Water issues still plague Welsh residents

WELSH — At least one local resident is continuing to deal with brown, rusty water coming from his faucets.

“I still have some days where the water is totally brown,” former alderman Charles Drake told Welsh officials Tuesday.

Drake, who lives on Davis Street, said he is still concerned about the issue and finds it frustrating.

“It gets better, then bad again,” he said. “It’s just on and off. There’s no set time. You never know when it is going to happen.”

Like many residents, Drake said he has changed his faucets and water heater, but continues to have problems with the discolored water.

Town Clerk Eva Kibodeaux said the problem is reoccurring for only a handful of residents.

The number of phone calls of residents reporting water problems has gone down since the town began treating its water with zinc orthophosphate, a corrosion inhibitor, in August following months of discolored water.

“There are a few individuals and hot spots that we are still having problems with, but we are working with people and attending to those areas,” Mayor Carolyn Louviere said.

Alderman Lawrence Mier said the town has had to change some taps leading from the main water line to the home’s meter.

For months residents have been complaining about brown, rusty water damaging their clothes, sinks, toilets and appliances. Many refused to drink the water even after officials said it was safe to drink.

Louviere said the town has been providing packets of Red Be Gone free of charge to residents to use to clean their toilets, sinks, tubs and clothes, but is currently out of the product.””

In August, Chris LeBouef, operator for the Welsh water and sewer system, and town superintendent Wayne Hebert look at a new system installed to add zinc orthophosphate to the town’s water. The chemical will act as a barrier wall coating to prevent further corrosion of aging water pipes and household plumbing to eliminate discolored and smelly water.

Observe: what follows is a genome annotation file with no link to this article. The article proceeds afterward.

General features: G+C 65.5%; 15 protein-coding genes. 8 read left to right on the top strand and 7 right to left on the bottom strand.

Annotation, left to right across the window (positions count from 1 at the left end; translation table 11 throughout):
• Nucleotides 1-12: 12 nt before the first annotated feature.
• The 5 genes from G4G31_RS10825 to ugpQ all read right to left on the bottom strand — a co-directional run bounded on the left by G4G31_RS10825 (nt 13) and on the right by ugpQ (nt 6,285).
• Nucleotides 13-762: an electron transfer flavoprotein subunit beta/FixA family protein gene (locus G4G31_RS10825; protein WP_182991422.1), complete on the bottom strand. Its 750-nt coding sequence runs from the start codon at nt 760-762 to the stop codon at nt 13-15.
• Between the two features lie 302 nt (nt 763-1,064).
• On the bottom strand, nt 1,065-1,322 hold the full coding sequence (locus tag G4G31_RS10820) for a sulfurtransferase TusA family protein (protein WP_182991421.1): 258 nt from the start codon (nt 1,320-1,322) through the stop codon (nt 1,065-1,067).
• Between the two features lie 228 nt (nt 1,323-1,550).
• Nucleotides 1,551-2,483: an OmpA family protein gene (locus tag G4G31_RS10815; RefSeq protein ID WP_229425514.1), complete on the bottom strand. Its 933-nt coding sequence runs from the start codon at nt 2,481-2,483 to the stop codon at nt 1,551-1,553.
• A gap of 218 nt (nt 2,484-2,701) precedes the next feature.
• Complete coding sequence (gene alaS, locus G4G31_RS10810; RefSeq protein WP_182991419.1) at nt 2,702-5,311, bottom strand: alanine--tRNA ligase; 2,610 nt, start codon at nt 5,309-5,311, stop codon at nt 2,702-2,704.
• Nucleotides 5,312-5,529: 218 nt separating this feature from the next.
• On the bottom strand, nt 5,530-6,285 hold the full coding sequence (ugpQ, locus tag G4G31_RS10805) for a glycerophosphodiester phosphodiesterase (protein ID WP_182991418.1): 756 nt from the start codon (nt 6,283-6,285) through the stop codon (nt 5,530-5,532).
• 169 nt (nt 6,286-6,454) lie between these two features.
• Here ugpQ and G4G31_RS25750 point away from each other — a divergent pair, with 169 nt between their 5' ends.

Doris MaricleJefferson Davis Parish Reporter
https://www.americanpress.com/content/tncms/avatars/2/0b/363/20b363ec-3a6d-11e7-be79-bf9dc8973cf5.4ddcfc90d57047524e082314ecc99992.png

Crime

Sulphur High student arrested after threat made

Crime

Sheriff: Escapee shot after firing at officers

Local News

Governor optimistic about federal hurricane aid for SW La.

Local News

Eastbound lane of I-10 bridge remains closed after fiery crash

Jim Beam

Jim Beam column:Finally, a feel-good movie

Business News

$21M rice mill should be complete by next harvest

Crime

Three more linked to Oakdale bar shooting

Local News

State confirms seventh pediatric death from COVID-19 in fourth surge

Local Business News

Jeff Davis hoping to join program designed to attract business

Local Business News

EMS Academy looking for ‘right people in right spots’

Local Business News

Four state amendments await voters Nov. 13

Local Business News

George Swift column: Recovery, rebuilding after storms

Local Business News

Names in the News: People making a difference in the Lake Area

Local News

Breaux has honed some serious culinary skills since his Crock-pot days

Local News

Cemetery Association asking for help with hurricane-damaged graves

Crime Brief

Fort Polk soldiers charged in DeRidder drive-by shooting

Crime Brief

Lake Arthur man loses hunting privileges

Local News

Higgins says he will vote against raising debt limit

Local News

Field of education plays major role in Broussard household

Local News

Driver, passenger killed in collision with 18-wheeler

Local News

Colo. man struck, killed in Calcasieu

Local News

The Last Island Hurricane of 1856: Killer storm wiped out a pre-Civil War resort island

Local News

Volunteer of Week: Stanford dedicates life to city

Local News

Slow rebuild: Local officials say recovery still a ways off